Expert shares tips on how to end Cyberbullying

This is an archived article and the information in the article may be outdated. Please look at the time stamp on the story to see when it was last updated.

More than 40 percent of kids in the United States have been bullied online, which has become known as cyberbullying.

Cyberbullying is defined as tormenting, threatening, harassing or embarrassing another person using the internet or other technologies, like cell phones.

Cell phones are actually the most common medium for cyberbullying.

A main reason we have seen an influx of cyberbullying in recent years, is the fact that it is anonymous.

It is easier to bully in cyberspace than it is face-to-face and a bully can pick on someone with less risk of getting caught. Also, bullies can enlist the participation of others who would be much less likely to bully face-to-face.

People who would normally be quiet bystanders become active participants online; the detachment in cyberspace makes this easier.

Individuals who are being cyberbullied should not respond to offensive emails, texts or social media posts made by the bully.

They should also enlist the help of parents and/or teachers, and save evidence so school officials, internet providers or police can deal with the situation properly.

For parents, it is important to let your kids’ teachers know if cyberbullying is occurring, as it is usually an extension of bullying that is already taking place at school.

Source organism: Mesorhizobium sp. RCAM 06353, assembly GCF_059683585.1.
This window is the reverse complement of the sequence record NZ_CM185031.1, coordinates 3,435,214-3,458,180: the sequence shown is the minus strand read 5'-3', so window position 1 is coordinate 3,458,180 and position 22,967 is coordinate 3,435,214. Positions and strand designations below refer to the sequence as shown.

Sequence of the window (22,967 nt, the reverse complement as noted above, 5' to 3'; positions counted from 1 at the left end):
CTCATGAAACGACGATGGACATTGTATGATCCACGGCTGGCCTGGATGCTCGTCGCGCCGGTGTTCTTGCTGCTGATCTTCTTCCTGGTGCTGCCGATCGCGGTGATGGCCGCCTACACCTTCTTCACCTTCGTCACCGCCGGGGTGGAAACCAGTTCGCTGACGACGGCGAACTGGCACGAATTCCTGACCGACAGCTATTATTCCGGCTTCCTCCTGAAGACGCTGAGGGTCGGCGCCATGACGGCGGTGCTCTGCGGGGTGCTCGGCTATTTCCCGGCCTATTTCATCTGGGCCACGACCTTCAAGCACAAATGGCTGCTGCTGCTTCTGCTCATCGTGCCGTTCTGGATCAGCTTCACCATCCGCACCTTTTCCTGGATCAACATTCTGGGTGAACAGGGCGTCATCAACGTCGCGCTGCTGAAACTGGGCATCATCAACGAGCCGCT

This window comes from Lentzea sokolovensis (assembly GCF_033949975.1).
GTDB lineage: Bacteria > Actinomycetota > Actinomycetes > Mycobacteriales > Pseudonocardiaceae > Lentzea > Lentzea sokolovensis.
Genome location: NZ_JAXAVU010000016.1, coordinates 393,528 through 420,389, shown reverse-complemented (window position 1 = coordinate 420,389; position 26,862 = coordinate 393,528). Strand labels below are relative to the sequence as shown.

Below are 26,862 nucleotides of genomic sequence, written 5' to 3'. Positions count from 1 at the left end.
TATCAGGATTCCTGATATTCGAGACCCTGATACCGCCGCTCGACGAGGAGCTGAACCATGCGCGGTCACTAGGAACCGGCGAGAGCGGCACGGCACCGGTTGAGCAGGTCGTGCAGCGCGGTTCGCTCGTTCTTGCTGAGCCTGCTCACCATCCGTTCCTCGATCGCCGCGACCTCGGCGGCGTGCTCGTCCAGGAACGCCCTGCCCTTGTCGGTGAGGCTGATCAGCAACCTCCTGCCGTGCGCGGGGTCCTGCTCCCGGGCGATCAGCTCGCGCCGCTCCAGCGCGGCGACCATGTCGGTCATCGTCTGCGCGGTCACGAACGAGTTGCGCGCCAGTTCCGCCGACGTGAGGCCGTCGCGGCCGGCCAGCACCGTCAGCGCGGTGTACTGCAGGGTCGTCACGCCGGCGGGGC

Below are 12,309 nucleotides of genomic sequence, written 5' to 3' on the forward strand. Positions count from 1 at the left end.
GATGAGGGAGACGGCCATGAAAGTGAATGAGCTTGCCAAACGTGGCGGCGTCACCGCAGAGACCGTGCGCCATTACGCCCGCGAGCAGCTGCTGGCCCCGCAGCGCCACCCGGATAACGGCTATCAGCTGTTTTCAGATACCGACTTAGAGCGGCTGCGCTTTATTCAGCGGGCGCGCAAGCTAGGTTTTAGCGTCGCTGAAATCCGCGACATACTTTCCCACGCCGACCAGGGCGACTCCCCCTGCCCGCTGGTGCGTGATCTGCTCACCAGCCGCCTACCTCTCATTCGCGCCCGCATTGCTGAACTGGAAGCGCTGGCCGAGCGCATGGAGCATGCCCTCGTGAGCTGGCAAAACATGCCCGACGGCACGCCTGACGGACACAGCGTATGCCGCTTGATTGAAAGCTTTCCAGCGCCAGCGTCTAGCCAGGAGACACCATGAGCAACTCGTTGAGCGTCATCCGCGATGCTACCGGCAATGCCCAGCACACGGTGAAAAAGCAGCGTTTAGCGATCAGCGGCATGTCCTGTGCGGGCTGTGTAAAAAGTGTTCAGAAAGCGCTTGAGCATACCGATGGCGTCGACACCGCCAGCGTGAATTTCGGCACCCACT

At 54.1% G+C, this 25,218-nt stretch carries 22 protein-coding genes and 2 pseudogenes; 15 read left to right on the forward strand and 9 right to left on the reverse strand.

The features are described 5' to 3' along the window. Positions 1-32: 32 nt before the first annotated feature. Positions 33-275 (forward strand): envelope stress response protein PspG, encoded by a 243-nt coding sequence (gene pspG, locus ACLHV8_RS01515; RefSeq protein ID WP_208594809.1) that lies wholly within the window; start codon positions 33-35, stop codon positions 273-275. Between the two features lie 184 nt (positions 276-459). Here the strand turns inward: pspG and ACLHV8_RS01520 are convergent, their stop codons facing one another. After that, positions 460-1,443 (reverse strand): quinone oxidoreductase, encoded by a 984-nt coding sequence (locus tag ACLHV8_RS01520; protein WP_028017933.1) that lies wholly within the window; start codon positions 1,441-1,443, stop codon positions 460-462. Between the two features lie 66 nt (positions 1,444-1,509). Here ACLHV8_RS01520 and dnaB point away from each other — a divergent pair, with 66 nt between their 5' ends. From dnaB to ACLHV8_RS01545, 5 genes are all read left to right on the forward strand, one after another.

Cyberbullying can be just as harmful as face-to-face bullying, therefore it is important for parents to monitor their child’s cell phone and internet activity, and if repeated, excessive harassment is suspected, it may be time to contact a medical professional.

Here in the community, Cone Health has an exceptional network of pediatricians, behavioral health specialists and other related medical professionals dedicated to educating and counseling children and families on cyberbullying and how to intervene if it becomes a problem.

Spokesperson Background:
Dr. David Gutterman is a clinical psychologist at LeBauer Behavioral Medicine and a member of the Cone Health Medical Staff.

He completed undergraduate studies at Tulane University and earned a Masters of Arts in Marriage and Family Therapy from the University of Houston.

Dr. Gutterman earned his Doctor of Philosophy in Clinical Psychology from Northwestern University.